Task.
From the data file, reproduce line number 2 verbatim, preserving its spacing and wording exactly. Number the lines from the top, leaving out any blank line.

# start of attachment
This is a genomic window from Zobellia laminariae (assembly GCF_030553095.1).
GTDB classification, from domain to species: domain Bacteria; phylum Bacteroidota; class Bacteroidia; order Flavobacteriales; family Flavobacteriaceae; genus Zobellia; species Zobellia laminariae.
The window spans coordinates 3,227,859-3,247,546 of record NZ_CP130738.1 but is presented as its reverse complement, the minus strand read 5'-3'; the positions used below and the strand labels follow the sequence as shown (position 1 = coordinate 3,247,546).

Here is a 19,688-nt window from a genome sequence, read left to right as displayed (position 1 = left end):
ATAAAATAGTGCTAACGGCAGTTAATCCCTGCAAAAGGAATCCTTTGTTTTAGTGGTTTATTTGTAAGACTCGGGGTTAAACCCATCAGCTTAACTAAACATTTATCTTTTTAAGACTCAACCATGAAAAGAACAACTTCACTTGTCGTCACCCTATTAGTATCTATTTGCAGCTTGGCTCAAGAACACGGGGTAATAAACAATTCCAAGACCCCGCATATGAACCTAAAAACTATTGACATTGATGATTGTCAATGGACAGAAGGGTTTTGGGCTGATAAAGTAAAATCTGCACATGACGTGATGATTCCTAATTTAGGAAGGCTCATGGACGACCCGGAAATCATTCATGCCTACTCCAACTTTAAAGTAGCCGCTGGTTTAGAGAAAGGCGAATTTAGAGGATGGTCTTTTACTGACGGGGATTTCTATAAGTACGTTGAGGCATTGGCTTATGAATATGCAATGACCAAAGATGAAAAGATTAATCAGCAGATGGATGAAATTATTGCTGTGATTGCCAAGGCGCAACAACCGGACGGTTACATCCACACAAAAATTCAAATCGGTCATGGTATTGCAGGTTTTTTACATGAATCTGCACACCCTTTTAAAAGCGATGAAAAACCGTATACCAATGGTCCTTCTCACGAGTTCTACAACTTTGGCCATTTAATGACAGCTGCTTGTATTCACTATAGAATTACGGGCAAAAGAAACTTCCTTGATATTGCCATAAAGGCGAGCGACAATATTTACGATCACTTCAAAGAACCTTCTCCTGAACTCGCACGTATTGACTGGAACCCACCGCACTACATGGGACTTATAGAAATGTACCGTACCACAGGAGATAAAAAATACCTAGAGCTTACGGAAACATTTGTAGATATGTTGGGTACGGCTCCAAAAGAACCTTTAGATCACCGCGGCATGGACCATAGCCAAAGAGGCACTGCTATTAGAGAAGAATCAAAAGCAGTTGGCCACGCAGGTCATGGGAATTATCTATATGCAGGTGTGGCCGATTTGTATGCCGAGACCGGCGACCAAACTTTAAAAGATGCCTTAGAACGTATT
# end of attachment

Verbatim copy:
GTDB classification, from domain to species: domain Bacteria; phylum Bacteroidota; class Bacteroidia; order Flavobacteriales; family Flavobacteriaceae; genus Zobellia; species Zobellia laminariae.